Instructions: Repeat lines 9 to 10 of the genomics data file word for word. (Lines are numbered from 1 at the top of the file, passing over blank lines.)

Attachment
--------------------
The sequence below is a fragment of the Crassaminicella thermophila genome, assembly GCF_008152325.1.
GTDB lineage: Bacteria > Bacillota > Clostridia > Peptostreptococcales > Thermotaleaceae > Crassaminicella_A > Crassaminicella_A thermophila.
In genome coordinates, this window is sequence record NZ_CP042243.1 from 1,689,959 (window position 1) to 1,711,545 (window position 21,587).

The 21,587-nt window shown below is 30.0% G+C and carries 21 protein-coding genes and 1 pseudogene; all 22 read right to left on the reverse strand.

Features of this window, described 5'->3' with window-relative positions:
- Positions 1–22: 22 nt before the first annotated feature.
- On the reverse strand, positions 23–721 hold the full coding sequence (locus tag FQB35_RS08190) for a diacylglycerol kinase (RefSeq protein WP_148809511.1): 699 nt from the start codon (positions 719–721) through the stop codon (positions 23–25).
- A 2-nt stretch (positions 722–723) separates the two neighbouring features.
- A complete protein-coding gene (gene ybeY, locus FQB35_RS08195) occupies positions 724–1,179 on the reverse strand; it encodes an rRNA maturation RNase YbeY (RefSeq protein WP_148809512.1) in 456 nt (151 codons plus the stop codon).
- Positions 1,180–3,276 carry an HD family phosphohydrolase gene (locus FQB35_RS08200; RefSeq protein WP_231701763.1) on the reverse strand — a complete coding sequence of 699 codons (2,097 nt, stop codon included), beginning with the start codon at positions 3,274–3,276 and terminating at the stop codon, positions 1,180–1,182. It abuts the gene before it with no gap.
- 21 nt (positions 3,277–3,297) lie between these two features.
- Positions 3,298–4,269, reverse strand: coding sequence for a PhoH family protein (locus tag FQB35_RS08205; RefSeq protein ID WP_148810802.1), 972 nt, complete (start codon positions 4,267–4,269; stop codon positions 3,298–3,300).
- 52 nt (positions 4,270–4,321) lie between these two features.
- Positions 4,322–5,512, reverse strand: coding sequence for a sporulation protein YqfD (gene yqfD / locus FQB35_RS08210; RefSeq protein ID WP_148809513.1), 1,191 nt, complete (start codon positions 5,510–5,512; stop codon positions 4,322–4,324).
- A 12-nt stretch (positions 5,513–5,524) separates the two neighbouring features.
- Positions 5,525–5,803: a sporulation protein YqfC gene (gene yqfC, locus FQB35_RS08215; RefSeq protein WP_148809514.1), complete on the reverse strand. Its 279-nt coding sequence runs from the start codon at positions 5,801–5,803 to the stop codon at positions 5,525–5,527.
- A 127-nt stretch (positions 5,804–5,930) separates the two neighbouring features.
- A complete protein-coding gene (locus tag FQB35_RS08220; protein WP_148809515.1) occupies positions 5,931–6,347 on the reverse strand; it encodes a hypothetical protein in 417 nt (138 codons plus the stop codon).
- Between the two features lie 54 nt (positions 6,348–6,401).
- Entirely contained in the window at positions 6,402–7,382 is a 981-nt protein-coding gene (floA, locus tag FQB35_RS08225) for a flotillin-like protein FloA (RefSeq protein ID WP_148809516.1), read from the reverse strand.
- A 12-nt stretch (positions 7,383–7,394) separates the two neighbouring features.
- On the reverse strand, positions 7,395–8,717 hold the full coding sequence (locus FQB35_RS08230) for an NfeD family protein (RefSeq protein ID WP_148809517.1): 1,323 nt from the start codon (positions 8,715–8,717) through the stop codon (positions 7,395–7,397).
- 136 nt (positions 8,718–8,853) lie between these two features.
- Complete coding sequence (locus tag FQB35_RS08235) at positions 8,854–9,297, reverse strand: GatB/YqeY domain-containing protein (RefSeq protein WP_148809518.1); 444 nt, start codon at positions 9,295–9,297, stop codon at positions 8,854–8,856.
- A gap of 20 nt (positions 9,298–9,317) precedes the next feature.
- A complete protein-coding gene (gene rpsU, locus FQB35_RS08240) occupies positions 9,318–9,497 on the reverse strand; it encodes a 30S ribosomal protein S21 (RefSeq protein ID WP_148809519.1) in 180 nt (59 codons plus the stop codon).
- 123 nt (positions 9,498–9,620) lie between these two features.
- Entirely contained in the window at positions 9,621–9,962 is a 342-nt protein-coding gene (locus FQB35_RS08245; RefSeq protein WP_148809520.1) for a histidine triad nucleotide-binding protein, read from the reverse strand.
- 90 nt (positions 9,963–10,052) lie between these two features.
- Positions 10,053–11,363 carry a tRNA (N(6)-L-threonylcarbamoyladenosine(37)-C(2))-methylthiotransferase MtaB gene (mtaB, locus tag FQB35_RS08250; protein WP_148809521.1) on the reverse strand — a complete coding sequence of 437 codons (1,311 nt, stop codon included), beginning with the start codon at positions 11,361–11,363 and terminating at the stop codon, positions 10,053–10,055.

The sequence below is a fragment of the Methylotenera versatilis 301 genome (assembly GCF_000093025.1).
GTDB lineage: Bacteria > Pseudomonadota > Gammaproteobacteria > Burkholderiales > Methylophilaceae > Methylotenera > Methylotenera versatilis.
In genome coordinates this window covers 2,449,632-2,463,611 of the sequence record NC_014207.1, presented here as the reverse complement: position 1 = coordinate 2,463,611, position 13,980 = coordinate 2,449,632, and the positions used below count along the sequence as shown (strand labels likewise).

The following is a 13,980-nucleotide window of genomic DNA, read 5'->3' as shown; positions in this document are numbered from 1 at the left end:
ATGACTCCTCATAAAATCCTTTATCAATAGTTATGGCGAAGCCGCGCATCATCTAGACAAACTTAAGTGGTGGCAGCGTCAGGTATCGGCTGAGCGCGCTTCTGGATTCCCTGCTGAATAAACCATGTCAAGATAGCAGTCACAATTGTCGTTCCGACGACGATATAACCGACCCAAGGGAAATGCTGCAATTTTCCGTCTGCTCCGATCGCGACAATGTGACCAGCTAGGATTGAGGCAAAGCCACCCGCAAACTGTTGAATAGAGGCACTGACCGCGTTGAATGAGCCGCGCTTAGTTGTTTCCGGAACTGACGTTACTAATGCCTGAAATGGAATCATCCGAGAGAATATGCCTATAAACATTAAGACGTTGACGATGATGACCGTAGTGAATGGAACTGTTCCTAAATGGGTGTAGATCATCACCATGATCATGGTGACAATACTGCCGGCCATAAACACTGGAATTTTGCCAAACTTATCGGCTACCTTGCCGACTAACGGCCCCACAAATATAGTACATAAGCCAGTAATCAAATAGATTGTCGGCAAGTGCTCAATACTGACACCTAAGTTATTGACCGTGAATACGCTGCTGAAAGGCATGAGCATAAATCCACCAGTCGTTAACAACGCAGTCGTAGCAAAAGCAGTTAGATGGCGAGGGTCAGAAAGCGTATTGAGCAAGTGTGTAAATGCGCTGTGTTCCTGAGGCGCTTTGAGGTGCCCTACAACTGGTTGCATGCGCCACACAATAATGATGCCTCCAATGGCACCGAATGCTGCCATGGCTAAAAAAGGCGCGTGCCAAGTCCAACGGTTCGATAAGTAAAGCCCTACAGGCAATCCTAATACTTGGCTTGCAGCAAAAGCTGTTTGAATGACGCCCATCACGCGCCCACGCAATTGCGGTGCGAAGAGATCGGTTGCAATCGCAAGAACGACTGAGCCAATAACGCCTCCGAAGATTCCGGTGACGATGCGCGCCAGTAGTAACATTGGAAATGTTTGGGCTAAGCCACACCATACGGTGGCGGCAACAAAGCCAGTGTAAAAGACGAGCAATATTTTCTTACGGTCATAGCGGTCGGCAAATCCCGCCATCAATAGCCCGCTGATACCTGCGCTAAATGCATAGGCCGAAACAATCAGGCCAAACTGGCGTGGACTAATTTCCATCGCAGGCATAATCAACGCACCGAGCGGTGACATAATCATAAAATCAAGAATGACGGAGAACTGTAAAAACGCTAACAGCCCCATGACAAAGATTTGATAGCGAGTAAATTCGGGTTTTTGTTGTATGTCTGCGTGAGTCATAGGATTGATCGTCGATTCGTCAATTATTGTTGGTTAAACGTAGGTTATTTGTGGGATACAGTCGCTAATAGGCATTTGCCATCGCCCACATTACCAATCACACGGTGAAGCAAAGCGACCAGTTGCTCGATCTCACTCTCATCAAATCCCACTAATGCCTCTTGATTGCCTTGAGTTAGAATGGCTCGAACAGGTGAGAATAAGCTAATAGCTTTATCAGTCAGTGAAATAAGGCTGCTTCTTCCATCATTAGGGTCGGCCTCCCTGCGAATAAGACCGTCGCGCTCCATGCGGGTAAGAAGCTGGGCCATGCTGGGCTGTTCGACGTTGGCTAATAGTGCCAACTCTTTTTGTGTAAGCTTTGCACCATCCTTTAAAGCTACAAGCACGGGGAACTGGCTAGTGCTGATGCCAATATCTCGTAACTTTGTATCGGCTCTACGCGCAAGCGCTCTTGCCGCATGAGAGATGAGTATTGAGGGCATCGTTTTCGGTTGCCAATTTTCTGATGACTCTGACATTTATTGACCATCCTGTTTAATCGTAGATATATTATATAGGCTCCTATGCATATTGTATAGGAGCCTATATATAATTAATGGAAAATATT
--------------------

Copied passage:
- A complete protein-coding gene (gene ybeY, locus FQB35_RS08195) occupies positions 724–1,179 on the reverse strand; it encodes an rRNA maturation RNase YbeY (RefSeq protein WP_148809512.1) in 456 nt (151 codons plus the stop codon).
- Positions 1,180–3,276 carry an HD family phosphohydrolase gene (locus FQB35_RS08200; RefSeq protein WP_231701763.1) on the reverse strand — a complete coding sequence of 699 codons (2,097 nt, stop codon included), beginning with the start codon at positions 3,274–3,276 and terminating at the stop codon, positions 1,180–1,182. It abuts the gene before it with no gap.